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The Next Best Thing

To Do Justice to the Experience

- By Jim Hicks

Melanerpes carolinus. Photo: Toni Herkalokoch, for the Audobon Society

To capture a life in words is not possible, especially when words were—more than anything thing else—the very stuff of that life. It seems to me, then, that only one way could pass for close to adequate in remembering the journalist, translator, and activist Frederika Randall: to pass along as many of her own words as possible. For those of you who knew her, her voice will be unmistakeable; for those not so fortunate, you will gain a least a bit of what we’ve lost.

I should start, then, by noting that I myself only got to know Frederika five years ago, in January 2015. Encouraged by Margaret Carson and Alex Zucker from the PEN Translation Committe, I wrote to...

The Next Best Thing

Thoughts From a Dark Girl on Robert Pruitt's "Pretty For a Black Girl"

- By Kymberly S. Newberry

Photo: Photograph of Robert Pruitt, Cedric Angeles

Gwendolyn B. Bennett

To a Dark Girl

I love you for your brownness
And the rounded darkness of your breast
I love you for the breaking sadness in your voice
And shadows where your wayward eye-lids rest.
Something of old forgotten queens
Lurks in the lithe abandon of your walk
And something of the shackled slave
Sobs in the rhythm of your talk
Oh, little brown girl, born for sorrow’s mate
Keep all you have of queenliness
Forgetting that you once were slave
And let your full lips laugh at Fate!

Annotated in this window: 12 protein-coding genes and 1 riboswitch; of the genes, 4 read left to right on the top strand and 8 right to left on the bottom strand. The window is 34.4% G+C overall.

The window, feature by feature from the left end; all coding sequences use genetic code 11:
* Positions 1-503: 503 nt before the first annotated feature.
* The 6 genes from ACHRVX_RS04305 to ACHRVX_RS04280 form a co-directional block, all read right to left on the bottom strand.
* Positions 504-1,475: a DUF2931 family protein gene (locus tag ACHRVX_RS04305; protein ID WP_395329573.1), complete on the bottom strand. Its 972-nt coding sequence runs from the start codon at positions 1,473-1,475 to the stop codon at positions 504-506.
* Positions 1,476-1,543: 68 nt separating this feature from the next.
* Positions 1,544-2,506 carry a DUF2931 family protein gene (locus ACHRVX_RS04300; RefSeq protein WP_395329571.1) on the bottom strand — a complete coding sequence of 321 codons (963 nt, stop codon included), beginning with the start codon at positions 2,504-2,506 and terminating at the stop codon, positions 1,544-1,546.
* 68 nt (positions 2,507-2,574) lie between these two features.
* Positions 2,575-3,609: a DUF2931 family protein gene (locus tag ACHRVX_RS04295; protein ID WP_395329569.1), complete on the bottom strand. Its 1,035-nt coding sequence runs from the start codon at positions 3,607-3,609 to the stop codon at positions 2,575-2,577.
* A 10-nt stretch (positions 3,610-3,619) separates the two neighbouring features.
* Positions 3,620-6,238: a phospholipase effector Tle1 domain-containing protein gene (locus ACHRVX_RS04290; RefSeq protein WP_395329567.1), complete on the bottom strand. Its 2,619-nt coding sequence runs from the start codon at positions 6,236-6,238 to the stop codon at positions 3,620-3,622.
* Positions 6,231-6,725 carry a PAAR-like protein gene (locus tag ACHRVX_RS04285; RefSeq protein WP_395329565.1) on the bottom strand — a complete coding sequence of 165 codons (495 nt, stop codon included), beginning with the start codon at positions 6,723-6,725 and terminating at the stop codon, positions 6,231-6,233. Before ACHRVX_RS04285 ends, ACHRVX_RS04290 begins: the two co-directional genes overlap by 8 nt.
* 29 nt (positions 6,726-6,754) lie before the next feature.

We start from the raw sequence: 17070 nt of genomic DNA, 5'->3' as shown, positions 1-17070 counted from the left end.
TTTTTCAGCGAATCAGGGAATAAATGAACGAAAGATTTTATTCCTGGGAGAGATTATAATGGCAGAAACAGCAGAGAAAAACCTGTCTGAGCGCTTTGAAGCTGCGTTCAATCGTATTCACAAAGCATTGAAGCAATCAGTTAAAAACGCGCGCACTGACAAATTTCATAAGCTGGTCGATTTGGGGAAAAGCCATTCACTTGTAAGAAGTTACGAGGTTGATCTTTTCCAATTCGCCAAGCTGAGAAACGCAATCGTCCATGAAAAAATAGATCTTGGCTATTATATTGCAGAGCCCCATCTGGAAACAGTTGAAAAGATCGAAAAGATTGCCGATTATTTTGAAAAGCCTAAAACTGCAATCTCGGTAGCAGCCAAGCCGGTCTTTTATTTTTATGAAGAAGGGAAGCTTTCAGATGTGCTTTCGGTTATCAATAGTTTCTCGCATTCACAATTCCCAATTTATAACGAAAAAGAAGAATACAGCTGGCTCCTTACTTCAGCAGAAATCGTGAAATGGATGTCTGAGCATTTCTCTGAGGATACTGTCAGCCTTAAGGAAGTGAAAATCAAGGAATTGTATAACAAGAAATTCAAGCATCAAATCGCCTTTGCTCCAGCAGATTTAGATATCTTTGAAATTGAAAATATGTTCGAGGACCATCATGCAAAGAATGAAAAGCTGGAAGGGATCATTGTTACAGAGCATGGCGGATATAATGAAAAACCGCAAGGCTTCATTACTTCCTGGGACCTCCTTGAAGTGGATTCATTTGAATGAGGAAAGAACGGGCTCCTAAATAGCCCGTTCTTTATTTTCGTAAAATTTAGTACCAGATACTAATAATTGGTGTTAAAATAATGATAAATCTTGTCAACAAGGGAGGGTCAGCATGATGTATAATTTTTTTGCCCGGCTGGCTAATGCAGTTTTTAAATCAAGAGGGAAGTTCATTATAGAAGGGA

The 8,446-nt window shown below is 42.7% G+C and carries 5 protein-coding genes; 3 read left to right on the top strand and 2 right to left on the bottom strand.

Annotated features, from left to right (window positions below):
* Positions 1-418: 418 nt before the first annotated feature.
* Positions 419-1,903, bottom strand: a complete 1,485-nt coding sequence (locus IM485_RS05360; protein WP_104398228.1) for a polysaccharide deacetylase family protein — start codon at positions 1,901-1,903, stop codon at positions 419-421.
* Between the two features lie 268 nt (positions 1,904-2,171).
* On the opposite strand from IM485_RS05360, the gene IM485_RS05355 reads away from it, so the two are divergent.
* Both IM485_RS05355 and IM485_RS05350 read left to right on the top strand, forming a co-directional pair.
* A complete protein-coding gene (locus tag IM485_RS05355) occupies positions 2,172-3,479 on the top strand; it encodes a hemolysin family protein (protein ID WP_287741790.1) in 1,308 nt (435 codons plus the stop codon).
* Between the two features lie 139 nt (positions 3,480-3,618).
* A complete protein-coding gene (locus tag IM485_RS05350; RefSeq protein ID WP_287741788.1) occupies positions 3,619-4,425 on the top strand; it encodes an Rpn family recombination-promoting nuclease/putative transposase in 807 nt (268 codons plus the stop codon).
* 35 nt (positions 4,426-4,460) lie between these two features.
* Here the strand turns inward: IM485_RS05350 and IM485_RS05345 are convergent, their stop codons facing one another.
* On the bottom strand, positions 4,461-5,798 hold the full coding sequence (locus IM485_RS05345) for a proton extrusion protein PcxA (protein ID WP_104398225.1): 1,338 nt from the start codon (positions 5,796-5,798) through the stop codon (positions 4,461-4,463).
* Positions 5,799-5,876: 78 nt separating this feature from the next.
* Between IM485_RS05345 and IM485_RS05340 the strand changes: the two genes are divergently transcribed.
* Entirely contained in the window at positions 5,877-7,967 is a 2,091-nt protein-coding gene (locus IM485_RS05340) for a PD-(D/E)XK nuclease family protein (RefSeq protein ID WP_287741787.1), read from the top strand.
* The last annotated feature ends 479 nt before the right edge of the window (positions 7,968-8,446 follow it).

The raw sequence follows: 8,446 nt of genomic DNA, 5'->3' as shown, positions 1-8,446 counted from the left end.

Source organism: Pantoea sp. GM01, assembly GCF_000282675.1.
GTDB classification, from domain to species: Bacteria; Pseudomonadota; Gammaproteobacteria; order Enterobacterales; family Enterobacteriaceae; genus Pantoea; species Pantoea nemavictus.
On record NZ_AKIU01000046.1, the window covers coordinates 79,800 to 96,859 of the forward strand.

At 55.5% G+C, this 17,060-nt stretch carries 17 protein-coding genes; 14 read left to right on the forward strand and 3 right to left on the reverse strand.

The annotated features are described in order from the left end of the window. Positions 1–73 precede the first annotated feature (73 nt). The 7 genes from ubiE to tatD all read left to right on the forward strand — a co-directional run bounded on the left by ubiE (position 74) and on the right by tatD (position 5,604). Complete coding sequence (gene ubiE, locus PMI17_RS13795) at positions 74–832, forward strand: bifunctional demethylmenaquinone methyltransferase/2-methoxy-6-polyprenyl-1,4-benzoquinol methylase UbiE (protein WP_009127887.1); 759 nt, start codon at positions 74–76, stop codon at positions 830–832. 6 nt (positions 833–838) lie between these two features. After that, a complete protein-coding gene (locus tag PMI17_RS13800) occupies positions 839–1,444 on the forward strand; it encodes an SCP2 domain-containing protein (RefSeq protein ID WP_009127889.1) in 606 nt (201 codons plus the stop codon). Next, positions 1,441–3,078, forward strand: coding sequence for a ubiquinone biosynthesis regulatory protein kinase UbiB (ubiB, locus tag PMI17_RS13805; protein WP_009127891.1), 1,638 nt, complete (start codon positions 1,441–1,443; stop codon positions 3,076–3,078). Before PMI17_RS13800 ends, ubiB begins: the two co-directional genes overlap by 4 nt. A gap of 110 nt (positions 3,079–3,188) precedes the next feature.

Several years ago, I remember sitting in the Bing Auditorium of the Los Angeles County Museum of Art, when art...

The Next Best Thing

The Promissory Note and Notes on Jacob Lawrence's "The Architect, 1959"

- By Kymberly S. Newberry

Photo: Photograph of Jacob Lawrence, Carl Van Van Vechten, Courtesy of the Library of Congress

In the summer of 1941, A. Philip Randolph, founder of the Brotherhood of Sleeping Car Porters, called for a march on Washington to draw attention to the exclusion of African Americans from positions in the national defense industry, then a feverishly growing enterprise supplying material to the Allies in World War II. For African Americans there were high levels of unemployment, minimal wage employment, and persistent racial segregation in the South. In March of 1963, Randolph telegraphed Martin Luther King and asked for his participation in another march—this time “for Negro job rights”—being planned for August.

On August 28, 1963, as his eyes...

The Next Best Thing

The Next Best Thing: Dressed to Kill

- By Janet R. Bowdan

(Editor’s note: What follows is indeed the latest in our “Next Best Thing” series, introducing you to people and events that you’ll wish you hadn’t missed. In this case, though, you’ve been granted a second chance: Karen Skolfield will be reading this weekend, as part of LitFest at Amherst College. Saturday at 11:00 a.m., in the Frost Library.)

Welcome to the Jones Library, and Amherst, and to this book launch/poetry reading. If you are perhaps a Skolfield-Goeckel, or if you know Karen through ice hockey, or through poetry, or if you have wandered in thinking, “A poetry reading! Maybe there will be wine & cheese,” well,...

The Next Best Thing

From Shining Pearl to Shining Sea

- By Xu Xi

A Transnational View of Hong Kong

Before I introduce our speaker this evening, I have a lot of thanks to give to those who supported and made this event possible. Thanks to Hampshire College Eqbal Ahmad Endowed Lecture Fund, the Ethics and Common Good Project, and the Creative Writing Program. Thanks to Smith College Office of Equity & Inclusion and the Lewis Global Studies Center. Thanks to the UMass MFA for Poets & Writers Program, Five Colleges, Inc., and The Massachusetts Review. Finally, thanks to my student, Judy Ha, for making the beautiful poster for this event and distributing it to all five campuses!

I’m very excited to welcome writer Xu Xi to Hampshire College and to welcome her back to the Five...

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